There are practices and habits from our lives that makers are constantly trying to improve. AND WHAT ABOUT FUN? HERE’S KOMBUCHA!
We’ve all been there: after a night out with friends we feel the effects on our bodies after one too many drinks or a little bit too much to eat. These slight indulgences make a big difference in the way we feel the next day. There are countless startups that deal with this problem, looking to launch products on the market that taste good but are also healthy and promote digestion. In Canada, the United States and the UK, the latest trend among these is undoubtedly Kombucha, a fermented tea-based drink that originates in China.
The compound is derived from the symbiotic process between yeast and bacteria: as fermentation begins, yeast turns the sugar into carbon dioxide and alcohol. The remaining microorganisms transform the remaining liquid into cellulose, a substance that allows the growth of the kombucha itself by forming the gelatinous mass which then becomes the starter for a fermented beverage. Kombucha is thus the result of a fermentation process that produces a refreshing, effervescent beverage with a very low alcohol content.
Unsurprisingly, Kombucha has been consumed in China for centuries, known as a ‘prodigy’ beverage capable of ‘balancing energy’ and given the nickname, ‘the fungus of immortality’. In fact, Kombucha is rich in anti-oxidants which lowers free radicals in oxygen, one of the key factors in cellular aging. In addition, the ‘prodigious’ beverage strengthens both the digestive and immune systems and eliminates toxins, making Kombucha one of the most sought after products in food systems innovation and production. Once you add the possibility of mixing Kombucha with different fruits or spices, there are limitless possibilities to what you can create. The potential for creativity makes this an ideal product for Food Makers, as they can experiment with combining new fermentation techniques with traditional methods. The market for these products is vast, as more consumers are concerned with their health, and the appeal for a high quality alcoholic beverage that also has tons of health benefits is manifest.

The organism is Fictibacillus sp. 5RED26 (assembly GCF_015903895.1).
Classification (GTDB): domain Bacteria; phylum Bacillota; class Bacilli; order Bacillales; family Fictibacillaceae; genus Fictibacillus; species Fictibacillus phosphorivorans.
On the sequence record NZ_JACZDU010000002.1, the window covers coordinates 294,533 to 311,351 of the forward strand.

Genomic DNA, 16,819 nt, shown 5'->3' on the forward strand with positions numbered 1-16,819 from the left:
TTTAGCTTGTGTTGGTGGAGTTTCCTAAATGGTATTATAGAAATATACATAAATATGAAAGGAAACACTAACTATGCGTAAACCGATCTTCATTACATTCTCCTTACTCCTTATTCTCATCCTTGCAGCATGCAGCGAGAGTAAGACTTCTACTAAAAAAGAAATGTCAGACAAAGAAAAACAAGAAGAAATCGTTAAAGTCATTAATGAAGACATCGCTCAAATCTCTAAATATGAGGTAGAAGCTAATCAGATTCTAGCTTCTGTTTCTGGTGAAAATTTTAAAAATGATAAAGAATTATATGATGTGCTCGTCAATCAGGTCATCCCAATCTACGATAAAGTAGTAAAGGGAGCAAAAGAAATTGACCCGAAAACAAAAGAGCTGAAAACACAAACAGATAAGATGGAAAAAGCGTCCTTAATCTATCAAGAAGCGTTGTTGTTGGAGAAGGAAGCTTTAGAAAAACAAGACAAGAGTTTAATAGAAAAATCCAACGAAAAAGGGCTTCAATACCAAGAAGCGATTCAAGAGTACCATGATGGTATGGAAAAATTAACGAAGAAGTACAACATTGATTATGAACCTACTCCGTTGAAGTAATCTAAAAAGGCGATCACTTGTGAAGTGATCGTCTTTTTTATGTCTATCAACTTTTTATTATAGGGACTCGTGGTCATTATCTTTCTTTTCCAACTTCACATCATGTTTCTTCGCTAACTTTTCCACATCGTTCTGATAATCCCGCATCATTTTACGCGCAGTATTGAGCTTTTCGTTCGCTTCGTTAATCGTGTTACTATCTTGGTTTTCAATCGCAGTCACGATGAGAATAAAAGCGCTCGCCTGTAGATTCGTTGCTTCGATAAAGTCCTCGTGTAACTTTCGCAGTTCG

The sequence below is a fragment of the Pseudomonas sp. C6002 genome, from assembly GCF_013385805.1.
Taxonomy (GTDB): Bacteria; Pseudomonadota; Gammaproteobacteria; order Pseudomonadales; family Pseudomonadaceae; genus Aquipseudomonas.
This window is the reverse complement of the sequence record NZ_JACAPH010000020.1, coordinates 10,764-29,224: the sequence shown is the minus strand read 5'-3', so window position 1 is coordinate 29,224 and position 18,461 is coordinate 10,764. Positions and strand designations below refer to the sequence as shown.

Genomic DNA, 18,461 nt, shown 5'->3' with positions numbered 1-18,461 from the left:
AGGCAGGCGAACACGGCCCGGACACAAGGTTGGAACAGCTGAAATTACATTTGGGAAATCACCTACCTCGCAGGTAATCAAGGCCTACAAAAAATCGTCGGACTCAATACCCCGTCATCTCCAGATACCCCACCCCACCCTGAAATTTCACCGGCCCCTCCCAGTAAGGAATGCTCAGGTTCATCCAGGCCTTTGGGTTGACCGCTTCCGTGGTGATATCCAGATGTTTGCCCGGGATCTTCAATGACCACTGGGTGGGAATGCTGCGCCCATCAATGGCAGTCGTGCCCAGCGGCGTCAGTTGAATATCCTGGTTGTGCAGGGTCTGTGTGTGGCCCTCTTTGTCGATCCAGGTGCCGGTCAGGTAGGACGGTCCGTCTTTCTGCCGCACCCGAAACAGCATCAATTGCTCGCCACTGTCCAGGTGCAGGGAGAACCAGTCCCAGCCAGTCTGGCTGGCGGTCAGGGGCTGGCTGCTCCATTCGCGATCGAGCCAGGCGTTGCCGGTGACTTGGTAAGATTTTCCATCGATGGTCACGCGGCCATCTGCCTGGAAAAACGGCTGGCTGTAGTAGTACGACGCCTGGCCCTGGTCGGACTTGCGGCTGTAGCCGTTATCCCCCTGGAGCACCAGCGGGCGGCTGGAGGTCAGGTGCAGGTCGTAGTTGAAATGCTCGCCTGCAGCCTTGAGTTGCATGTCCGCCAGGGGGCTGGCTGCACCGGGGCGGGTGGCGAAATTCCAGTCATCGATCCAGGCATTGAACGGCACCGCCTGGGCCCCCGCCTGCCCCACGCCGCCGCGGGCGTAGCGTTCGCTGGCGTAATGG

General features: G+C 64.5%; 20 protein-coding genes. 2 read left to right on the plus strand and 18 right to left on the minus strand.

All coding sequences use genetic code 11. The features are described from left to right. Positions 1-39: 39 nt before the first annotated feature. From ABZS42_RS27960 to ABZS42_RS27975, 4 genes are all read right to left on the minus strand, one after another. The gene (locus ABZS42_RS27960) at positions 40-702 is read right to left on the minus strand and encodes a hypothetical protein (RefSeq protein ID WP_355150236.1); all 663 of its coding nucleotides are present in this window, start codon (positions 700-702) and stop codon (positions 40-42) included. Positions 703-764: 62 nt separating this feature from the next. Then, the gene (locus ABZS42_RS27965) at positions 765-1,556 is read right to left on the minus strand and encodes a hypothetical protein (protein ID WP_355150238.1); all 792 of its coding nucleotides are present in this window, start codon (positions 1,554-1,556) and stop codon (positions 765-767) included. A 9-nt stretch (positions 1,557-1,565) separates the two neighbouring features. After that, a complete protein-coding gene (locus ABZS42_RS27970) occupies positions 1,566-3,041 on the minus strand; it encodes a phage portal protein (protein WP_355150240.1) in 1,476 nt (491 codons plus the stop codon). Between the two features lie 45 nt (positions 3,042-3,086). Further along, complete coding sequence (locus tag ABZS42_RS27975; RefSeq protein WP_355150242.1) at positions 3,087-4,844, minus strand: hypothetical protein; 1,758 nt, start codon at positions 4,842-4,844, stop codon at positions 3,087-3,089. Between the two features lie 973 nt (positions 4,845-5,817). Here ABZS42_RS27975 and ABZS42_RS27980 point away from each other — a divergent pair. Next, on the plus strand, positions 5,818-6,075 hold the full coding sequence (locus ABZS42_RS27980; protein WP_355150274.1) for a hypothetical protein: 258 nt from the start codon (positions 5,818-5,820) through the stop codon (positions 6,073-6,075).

They articulate the difference between startups developing products adapted to different consumer markets, and those looking to create 100% organic, sustainable, or locally grown and sourced products. Ethical Soda (Canada), Zip Kombucha (US), LoveKombucha (UK) and HappyLeaf Kombucha (US) are but a few examples of these practices. These young entrepreneurs market themselves as a viable alternative to nutritionally empty or even harmful products, and are even taking on the challenge of supplying healthy foods to people suffering from diseases like diabetes, hemorrhoids, and sclerosis. Of course, Kombucha is not just about the finished product, but the process and materials that go into making it for yourself. Howlinfuse and Kombucha-Shop are two examples of startups selling kits to prepare Kombucha at home, and U-Bruu aims to act as a distributor of Kombucha kits to hotels, restaurants and offices.
Other uses being explored for Kombucha are the development of SCOBY, or “Symbiotic Colony of Bacteria and Yeast”, which is the product from which the Kombucha starter is obtained. Researchers at Iowa State University in the US are currently working on repurposing SCOBY to use it as a textile base, in an experiment similar to what the Italian startup Orange Fiber achieved with scraps from oranges.
In Bologna, Italy, two young talents from the Future Food Ecosystem are experimenting with new Kombucha combinations, and their work is on permanent display at the Scuderia Urban Coolab, a multi-use space in the heart of the city dedicated to food based experiments, food demos and events, and a food hall.
The two students. Francesco Dell’Onze of Unibo, and José della Rosa, of the Basque Culinary Center in Guipúzcoa, Spain, will be on hand at #MFR17 in Rome to discuss their work. They are hoping to study the possibilities of developing new flavors of Kombucha from coffee and chocolate waste. What will their results be? We’ll find out together at Maker Faire Rome, from Dec. 1 to 3 at Fiera di Roma!
The Future Food Institute is partnering with Maker Faire Rome – The European Edition 4.0 for the curation of the agritech and food tech pavillon. It is an Italian-based non-profit organization with global horizons that aims to build a more equitable world through enlightening a world-class breed of innovators, boosting entrepreneurial potential and improving agri-food expertise and tradition.